Insider 05-17-2016

Another short but important one: this time, we will be discussing ’jack marshals.

When we began working on the new editions of the game, foremost among our design objectives was to see more warjacks on the table. Once we saw the potential of the Power Up rule in action, we knew battlegroups were sorted, but ’jack marshals began to feel lackluster. This led to another round of discussions and playtests as we sought a means to let the more mundane warjack operators come to the fore. Eventually, this led to a broad re-envisioning of the ’Jack Marshal rules.

First, to simplify the rules a little, we limited each ’jack marshal to only controlling a single warjack at a time.

Next, we broadened the list of benefits a ’jack marshal could convey to its warjack and increased the potency of those benefits. Now, once during each of its activations while in its controlling ’jack marshals command range, a warjack can gain one of the following benefits:

Crush! – The warjack can make one additional melee attack during its activation this turn. Additionally, it gains +2 on all melee damage rolls during its activation this turn.

Hurry! – The warjack can run, charge, or make a power attack without spending focus during its activation this turn. Additionally, it gains +2 on charge attack rolls and slam attack rolls during its activation this turn.

Strike True! – The warjack gains +2 on all attack rolls during its activation this turn.

Take Aim! – The warjack must forfeit its Normal Movement to aim during its activation this turn. Additionally, it gains +2 on all ranged damage rolls during its activation this turn.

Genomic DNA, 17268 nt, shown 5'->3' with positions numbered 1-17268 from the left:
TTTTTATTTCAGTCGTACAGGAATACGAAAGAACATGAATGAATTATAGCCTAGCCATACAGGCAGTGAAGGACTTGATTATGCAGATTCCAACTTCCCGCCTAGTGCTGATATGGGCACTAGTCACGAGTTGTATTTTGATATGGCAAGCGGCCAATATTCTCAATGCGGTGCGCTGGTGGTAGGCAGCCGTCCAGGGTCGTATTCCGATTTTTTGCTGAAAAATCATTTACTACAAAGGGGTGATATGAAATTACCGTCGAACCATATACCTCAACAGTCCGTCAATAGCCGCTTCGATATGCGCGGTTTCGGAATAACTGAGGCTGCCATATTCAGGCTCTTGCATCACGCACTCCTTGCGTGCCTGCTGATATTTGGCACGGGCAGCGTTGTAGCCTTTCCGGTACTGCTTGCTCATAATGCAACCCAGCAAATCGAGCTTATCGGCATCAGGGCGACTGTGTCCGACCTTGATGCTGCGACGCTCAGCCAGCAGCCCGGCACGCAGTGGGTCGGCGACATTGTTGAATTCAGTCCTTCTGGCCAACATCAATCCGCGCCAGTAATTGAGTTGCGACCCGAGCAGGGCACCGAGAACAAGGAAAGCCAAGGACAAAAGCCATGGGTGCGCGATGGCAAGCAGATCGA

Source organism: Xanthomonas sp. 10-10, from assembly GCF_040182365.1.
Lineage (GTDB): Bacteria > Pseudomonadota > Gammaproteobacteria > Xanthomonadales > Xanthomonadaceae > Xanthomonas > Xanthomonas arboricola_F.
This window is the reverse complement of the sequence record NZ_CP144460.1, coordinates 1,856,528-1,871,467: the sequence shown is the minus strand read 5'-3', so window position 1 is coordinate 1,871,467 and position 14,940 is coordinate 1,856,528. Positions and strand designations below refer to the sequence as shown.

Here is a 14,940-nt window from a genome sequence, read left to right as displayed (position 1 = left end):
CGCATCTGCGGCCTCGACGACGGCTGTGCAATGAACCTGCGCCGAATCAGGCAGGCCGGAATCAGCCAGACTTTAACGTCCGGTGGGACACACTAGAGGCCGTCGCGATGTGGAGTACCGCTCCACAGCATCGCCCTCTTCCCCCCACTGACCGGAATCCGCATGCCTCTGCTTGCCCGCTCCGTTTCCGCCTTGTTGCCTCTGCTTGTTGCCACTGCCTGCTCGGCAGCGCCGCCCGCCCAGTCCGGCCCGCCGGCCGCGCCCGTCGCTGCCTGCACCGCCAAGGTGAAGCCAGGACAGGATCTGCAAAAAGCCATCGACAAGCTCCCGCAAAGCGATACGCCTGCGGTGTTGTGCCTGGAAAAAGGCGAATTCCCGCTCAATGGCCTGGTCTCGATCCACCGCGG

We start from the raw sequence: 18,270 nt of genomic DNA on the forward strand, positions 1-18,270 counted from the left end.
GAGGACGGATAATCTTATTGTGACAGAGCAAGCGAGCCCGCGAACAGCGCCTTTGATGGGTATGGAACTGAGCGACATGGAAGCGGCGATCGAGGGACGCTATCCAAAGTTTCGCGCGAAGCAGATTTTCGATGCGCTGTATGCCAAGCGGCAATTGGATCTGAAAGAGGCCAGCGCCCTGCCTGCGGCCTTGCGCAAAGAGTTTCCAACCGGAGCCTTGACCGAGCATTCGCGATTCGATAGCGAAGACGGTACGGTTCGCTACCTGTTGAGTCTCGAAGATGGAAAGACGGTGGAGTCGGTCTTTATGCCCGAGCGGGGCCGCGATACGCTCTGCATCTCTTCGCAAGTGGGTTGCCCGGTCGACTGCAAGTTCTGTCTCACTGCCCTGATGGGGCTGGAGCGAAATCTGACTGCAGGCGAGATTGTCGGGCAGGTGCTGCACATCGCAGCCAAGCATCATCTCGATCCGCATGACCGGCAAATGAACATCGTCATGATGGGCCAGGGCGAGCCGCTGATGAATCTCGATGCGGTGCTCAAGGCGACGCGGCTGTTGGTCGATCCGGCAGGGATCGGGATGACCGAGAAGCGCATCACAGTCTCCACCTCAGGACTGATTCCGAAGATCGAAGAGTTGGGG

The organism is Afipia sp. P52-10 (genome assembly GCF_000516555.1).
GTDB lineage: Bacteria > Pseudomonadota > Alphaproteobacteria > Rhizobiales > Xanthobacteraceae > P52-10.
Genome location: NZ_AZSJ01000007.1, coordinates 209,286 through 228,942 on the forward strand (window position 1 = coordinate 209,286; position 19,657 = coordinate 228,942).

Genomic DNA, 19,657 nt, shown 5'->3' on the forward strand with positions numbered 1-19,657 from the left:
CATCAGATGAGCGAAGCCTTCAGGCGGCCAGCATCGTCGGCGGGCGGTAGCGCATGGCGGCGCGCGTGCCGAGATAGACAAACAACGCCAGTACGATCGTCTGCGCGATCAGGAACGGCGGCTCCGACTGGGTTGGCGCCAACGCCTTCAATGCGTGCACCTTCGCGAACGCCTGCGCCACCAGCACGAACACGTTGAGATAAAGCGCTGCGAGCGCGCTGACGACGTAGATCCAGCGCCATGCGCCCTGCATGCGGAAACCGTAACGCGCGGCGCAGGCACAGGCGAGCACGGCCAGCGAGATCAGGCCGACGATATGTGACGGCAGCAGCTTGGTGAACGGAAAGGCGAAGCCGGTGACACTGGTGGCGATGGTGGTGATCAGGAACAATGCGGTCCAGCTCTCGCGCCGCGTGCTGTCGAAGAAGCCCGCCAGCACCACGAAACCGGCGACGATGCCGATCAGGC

With the added complexity these new rules added to the game, we also focused on which models would have the ’Jack Marshal rule—some models gained it while other lost it. We tried to limit this to where we felt it was most likely to be used.

Oftentimes, we added incentives to models with ’Jack Marshal to further encourage their use in this role. This encouragement usually took the form of Drives, which, in lieu of the removal of command checks in the game, operate more like Leadership special rules that convey benefits to certain models as long as they are within the command range of the model with the Leadership rule.

For example, the Iron Lich Overseer gained Drive: Dark Shroud and a spell that could grant Stealth to itself and a warjack it controls.

We also reworked models that could control their own battlegroups a little. Models like the Journeyman Warcaster and Beast Mistress must now have at least one warjack or warbeast (as the case may be) in their battlegroup at the start of the game. We decided if you were going to take models designed to control battlegroups, then they needed to have models in their battlegroups. Gone are the days of the Strategic Academy sending out Journeyman Warcasters without warjacks to Journeyman with!

In the end both the changes to ’jack marshals and to battlegroup commanding solos resulted in an increase in viable options for putting more warjacks (or warbeasts as the case may be) on the table.